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Willams’ Await Decision on Motion Heard in StarCaps Case

NFL Suspensions Williamses Football
The Minneapolis St. Paul Tribune reports that the case involving Kevin and Pat Williams concerning the positive testing for a banned diuretic could be decided as soon as today. The two NFL players aptly nicknamed “The Williams Wall “ anchor the leagues best run defense for the Minnesota Vikings.

Originally, a court date of June 15 was issued to appeal the decision to suspend the two players for the first four games of the upcoming season, but a motion for summary judgment was heard on Weds.

Essentially, U.S. District Judge Paul Magnuson is currently mulling over the arguments of both sides in order to arrive at a conclusion in this case. If he decides there are enough key facts that are not in dispute, then the case could be dismissed.

The controversy surrounds the positive random drug test administered by the NFL for the banned diuretic bumetanide, which is contained in the supplement “StarCaps” and can be used as a masking agent for steroids. Bumetanide was not listed as an ingredient on the StarCaps label and the players argue that the NFL did not properly inform players.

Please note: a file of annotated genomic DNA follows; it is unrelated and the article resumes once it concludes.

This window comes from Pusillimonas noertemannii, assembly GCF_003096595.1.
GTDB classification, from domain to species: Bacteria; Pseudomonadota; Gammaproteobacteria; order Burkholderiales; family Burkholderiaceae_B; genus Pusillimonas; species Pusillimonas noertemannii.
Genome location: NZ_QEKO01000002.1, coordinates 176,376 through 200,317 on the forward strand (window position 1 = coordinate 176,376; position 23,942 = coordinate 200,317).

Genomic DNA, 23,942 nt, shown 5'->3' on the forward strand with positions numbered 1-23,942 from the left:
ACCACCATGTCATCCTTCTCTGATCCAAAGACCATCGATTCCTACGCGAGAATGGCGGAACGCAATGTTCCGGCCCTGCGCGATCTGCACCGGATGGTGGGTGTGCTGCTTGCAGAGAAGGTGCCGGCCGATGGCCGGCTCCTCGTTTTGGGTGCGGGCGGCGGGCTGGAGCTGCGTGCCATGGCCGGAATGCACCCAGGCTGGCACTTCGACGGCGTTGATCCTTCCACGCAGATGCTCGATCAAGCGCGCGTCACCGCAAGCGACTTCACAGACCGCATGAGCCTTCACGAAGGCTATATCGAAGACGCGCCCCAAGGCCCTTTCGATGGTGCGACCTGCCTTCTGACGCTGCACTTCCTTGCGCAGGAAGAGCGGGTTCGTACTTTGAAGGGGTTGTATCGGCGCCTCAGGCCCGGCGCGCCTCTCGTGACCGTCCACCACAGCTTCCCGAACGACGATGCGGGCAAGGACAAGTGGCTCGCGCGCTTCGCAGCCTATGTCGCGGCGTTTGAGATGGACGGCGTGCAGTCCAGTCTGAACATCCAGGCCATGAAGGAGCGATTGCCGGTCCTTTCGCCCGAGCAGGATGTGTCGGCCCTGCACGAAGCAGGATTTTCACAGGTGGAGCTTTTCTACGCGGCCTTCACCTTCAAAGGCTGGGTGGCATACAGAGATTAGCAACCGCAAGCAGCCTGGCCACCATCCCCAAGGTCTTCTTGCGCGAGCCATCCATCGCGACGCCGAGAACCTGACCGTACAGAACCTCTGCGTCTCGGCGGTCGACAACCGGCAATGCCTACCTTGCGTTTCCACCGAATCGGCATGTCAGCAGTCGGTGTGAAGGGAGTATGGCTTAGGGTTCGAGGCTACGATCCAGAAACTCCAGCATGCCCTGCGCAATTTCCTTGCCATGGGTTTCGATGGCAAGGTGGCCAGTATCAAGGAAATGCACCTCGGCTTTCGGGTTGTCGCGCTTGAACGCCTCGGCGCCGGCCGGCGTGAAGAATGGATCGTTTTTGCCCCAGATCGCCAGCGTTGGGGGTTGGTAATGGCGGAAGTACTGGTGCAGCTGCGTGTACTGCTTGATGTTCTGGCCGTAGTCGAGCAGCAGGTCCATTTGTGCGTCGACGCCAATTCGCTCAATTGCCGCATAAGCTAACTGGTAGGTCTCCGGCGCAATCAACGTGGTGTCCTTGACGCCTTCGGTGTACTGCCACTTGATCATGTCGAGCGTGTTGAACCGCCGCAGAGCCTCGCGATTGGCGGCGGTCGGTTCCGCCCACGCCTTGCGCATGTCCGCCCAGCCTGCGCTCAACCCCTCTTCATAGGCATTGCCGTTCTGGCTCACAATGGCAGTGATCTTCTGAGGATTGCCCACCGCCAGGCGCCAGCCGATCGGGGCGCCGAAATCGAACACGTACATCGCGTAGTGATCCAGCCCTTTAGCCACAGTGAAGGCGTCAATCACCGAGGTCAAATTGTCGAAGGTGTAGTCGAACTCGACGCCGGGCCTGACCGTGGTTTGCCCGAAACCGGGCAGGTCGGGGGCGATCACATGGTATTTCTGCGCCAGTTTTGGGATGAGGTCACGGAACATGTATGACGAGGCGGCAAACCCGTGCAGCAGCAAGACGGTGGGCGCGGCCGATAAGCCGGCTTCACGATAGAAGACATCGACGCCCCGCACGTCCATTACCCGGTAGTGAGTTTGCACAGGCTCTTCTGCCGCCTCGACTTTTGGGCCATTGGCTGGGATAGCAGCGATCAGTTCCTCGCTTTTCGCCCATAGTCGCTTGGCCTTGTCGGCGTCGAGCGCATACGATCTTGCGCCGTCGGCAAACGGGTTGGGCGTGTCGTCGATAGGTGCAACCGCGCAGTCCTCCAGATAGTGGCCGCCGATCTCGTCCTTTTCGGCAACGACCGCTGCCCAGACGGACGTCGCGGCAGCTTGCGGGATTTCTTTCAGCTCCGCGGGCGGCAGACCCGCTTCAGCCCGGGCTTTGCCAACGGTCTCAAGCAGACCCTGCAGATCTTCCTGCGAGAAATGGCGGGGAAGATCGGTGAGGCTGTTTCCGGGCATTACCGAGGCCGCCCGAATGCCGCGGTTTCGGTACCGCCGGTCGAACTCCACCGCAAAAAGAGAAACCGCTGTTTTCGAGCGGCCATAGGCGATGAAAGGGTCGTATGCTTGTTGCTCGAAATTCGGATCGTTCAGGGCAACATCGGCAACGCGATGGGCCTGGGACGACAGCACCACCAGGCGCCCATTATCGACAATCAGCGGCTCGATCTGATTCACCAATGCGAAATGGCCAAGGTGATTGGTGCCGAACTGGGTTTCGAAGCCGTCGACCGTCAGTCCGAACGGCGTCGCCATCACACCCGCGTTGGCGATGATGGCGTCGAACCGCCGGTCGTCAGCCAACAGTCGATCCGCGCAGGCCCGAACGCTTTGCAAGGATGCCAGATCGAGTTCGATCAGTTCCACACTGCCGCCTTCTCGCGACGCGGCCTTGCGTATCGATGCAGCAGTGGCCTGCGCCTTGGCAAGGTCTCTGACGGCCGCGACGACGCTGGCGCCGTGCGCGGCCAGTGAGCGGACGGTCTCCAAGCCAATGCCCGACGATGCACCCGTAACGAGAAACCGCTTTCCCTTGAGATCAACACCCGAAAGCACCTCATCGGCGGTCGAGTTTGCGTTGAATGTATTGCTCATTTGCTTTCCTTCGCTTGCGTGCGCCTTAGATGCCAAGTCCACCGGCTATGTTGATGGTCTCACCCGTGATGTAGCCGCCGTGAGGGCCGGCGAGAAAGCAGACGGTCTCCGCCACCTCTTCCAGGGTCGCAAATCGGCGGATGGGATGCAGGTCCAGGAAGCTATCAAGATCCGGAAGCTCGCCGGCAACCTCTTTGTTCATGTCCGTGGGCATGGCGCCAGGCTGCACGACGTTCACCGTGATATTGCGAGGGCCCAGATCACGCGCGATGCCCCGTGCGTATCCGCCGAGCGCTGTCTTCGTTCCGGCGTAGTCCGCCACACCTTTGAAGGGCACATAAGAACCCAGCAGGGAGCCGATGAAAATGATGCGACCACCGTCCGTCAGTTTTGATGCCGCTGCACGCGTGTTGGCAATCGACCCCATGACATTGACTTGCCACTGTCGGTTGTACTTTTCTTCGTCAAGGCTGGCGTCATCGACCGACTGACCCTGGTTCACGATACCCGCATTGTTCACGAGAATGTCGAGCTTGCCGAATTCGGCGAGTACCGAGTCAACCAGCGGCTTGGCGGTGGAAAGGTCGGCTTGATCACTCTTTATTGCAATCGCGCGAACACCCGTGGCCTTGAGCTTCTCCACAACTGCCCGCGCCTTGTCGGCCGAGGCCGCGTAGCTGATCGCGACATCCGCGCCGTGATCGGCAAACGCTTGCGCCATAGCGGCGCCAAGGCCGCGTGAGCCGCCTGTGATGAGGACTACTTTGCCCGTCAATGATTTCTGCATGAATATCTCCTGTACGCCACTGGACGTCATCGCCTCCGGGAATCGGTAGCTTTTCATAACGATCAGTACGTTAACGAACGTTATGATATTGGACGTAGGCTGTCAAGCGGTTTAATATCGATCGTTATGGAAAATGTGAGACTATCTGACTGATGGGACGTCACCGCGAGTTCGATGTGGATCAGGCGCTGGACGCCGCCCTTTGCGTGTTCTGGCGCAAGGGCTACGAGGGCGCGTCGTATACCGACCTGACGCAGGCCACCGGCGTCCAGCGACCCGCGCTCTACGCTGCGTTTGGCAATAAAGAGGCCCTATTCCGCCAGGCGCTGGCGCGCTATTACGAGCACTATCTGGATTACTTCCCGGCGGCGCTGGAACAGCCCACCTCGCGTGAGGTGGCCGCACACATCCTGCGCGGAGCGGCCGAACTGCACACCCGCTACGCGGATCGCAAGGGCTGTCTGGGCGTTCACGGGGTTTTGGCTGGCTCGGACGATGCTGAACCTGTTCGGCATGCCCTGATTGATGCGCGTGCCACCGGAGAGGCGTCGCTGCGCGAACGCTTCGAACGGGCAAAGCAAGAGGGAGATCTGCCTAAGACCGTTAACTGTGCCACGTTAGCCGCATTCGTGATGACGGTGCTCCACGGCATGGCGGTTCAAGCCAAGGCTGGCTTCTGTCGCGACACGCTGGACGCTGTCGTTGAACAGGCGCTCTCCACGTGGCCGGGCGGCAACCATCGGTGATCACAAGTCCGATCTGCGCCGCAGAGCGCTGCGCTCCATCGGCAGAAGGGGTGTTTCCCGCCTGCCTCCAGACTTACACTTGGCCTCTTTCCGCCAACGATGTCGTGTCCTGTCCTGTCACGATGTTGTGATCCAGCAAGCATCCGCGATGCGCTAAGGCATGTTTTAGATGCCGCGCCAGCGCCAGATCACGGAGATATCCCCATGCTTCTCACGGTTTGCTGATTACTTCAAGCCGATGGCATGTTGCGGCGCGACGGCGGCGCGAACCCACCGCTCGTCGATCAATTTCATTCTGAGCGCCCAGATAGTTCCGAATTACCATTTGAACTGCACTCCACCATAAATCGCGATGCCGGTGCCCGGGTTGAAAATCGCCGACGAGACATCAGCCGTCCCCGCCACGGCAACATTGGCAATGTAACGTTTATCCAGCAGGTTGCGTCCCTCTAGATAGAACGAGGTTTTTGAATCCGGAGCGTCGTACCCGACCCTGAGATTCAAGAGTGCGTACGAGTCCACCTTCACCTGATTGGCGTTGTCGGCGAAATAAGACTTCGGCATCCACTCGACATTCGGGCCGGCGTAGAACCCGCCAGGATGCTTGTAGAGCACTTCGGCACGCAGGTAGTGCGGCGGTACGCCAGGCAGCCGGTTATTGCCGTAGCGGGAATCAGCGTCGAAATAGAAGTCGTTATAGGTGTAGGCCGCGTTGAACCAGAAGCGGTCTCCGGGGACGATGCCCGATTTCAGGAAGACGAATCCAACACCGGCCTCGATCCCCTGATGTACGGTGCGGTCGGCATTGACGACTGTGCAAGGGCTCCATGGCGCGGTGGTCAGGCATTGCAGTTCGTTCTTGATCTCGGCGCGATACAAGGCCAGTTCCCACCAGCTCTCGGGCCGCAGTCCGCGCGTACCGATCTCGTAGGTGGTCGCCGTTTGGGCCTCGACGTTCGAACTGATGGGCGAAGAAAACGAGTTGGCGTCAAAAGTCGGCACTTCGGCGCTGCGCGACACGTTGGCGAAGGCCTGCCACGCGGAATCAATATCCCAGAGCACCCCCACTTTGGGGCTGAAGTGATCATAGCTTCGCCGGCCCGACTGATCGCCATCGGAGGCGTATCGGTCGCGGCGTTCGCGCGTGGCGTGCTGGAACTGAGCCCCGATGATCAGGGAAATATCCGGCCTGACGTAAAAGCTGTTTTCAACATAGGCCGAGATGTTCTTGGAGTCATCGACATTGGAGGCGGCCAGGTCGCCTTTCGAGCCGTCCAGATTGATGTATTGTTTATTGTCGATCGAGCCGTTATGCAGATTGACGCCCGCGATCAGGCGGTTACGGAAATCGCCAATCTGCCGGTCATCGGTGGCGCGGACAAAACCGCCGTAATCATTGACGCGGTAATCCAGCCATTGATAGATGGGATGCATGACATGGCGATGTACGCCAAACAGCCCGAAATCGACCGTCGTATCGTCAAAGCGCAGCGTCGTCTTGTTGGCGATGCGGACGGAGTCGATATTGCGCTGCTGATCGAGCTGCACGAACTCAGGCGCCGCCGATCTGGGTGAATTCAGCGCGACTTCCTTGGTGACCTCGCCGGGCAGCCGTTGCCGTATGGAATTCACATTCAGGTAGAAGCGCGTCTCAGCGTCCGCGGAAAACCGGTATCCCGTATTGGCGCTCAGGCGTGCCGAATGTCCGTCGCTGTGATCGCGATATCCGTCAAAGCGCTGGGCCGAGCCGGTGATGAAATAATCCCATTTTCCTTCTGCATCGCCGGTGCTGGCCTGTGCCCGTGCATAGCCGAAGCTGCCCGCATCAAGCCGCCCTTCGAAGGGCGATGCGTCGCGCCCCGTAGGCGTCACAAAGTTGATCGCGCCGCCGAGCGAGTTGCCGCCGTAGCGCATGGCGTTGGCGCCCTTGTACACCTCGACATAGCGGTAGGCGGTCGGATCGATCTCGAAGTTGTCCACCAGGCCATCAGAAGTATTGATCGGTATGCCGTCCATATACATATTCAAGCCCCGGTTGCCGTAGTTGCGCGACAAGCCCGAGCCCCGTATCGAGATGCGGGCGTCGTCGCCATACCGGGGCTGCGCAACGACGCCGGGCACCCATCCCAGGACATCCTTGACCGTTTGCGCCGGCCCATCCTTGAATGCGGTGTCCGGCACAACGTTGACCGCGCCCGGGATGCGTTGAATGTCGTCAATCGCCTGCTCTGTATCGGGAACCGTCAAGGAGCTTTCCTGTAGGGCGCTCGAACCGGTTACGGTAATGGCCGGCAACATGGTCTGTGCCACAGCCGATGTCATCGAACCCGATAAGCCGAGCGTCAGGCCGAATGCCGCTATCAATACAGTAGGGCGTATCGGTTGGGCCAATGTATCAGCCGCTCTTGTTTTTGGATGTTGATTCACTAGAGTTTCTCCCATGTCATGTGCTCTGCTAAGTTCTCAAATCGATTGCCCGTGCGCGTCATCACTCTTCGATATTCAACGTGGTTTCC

The Williamses were granted an injunction in December, allowing them to finish the season. They are seeking up to $10 million in damages as well as having their four-game suspensions overturned.

In court filings the Williamses admitted taking the diuretic to help them make a prescribed weight because both had weight clauses in their contracts.

The attorneys for the Williamses said that new evidence shows a hot line for players to get information on such issues gave out false information about the supplement, and told players it was not banned.

Attorneys for the NFL disputed that Thursday in U.S. District Court, saying operators warned players against taking any supplements, stating that players are ultimately responsible for what they put into their own bodies..

“There is no question here, they were warned,” said Daniel Nash, an attorney for the National Football League.

According to court documents, neither player had any trace of steroids in their systems.

The plaintiffs argued doctors and officials involved with the league’s anti-doping policy had a duty to tell players about StarCaps. They also suggested officials had a duty to tell the FDA, and that the players’ safety was at risk.

In another related development, it was discovered on Thursday that eight other NFL players between 2005 and 2007 tested positive for the same banned substance for which Vikings defensive tackles Kevin Williams and Pat Williams were suspended but none were punished, a players association lawyer told a federal judge in St. Paul.

“This is a situation in which the NFL simply failed to live up to its obligations,” Peter Ginsberg, an attorney for the Williamses, said after Thursday’s hearing.

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